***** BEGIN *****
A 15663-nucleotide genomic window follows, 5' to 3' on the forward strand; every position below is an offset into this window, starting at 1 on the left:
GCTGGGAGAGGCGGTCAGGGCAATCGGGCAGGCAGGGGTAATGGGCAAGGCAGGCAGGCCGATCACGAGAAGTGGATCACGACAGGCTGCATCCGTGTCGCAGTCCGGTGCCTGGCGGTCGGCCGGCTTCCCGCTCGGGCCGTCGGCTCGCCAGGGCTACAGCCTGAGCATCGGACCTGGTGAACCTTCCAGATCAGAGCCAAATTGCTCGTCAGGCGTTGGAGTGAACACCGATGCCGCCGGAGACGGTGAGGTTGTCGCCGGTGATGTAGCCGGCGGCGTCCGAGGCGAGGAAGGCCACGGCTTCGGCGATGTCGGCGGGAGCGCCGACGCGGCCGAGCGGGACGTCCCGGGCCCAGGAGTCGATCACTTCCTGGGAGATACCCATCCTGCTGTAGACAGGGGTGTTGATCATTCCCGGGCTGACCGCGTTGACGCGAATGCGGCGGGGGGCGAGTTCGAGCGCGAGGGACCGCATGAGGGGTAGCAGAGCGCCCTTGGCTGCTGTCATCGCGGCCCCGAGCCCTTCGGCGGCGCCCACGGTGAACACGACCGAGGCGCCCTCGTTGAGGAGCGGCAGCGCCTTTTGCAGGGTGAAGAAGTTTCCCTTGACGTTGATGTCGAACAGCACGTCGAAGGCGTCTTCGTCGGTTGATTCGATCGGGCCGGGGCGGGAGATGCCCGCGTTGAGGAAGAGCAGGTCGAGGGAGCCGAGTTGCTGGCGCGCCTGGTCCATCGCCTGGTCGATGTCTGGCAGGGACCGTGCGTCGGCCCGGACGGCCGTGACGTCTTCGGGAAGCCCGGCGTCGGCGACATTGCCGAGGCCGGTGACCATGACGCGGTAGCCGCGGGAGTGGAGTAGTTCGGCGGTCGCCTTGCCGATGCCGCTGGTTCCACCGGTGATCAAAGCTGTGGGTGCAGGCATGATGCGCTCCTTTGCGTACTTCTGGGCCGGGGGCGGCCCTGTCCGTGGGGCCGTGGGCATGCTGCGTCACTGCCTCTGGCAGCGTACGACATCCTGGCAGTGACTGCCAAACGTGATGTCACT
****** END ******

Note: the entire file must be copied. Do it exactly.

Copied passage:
A 15663-nucleotide genomic window follows, 5' to 3' on the forward strand; every position below is an offset into this window, starting at 1 on the left:
GCTGGGAGAGGCGGTCAGGGCAATCGGGCAGGCAGGGGTAATGGGCAAGGCAGGCAGGCCGATCACGAGAAGTGGATCACGACAGGCTGCATCCGTGTCGCAGTCCGGTGCCTGGCGGTCGGCCGGCTTCCCGCTCGGGCCGTCGGCTCGCCAGGGCTACAGCCTGAGCATCGGACCTGGTGAACCTTCCAGATCAGAGCCAAATTGCTCGTCAGGCGTTGGAGTGAACACCGATGCCGCCGGAGACGGTGAGGTTGTCGCCGGTGATGTAGCCGGCGGCGTCCGAGGCGAGGAAGGCCACGGCTTCGGCGATGTCGGCGGGAGCGCCGACGCGGCCGAGCGGGACGTCCCGGGCCCAGGAGTCGATCACTTCCTGGGAGATACCCATCCTGCTGTAGACAGGGGTGTTGATCATTCCCGGGCTGACCGCGTTGACGCGAATGCGGCGGGGGGCGAGTTCGAGCGCGAGGGACCGCATGAGGGGTAGCAGAGCGCCCTTGGCTGCTGTCATCGCGGCCCCGAGCCCTTCGGCGGCGCCCACGGTGAACACGACCGAGGCGCCCTCGTTGAGGAGCGGCAGCGCCTTTTGCAGGGTGAAGAAGTTTCCCTTGACGTTGATGTCGAACAGCACGTCGAAGGCGTCTTCGTCGGTTGATTCGATCGGGCCGGGGCGGGAGATGCCCGCGTTGAGGAAGAGCAGGTCGAGGGAGCCGAGTTGCTGGCGCGCCTGGTCCATCGCCTGGTCGATGTCTGGCAGGGACCGTGCGTCGGCCCGGACGGCCGTGACGTCTTCGGGAAGCCCGGCGTCGGCGACATTGCCGAGGCCGGTGACCATGACGCGGTAGCCGCGGGAGTGGAGTAGTTCGGCGGTCGCCTTGCCGATGCCGCTGGTTCCACCGGTGATCAAAGCTGTGGGTGCAGGCATGATGCGCTCCTTTGCGTACTTCTGGGCCGGGGGCGGCCCTGTCCGTGGGGCCGTGGGCATGCTGCGTCACTGCCTCTGGCAGCGTACGACATCCTGGCAGTGACTGCCAAACGTGATGTCACT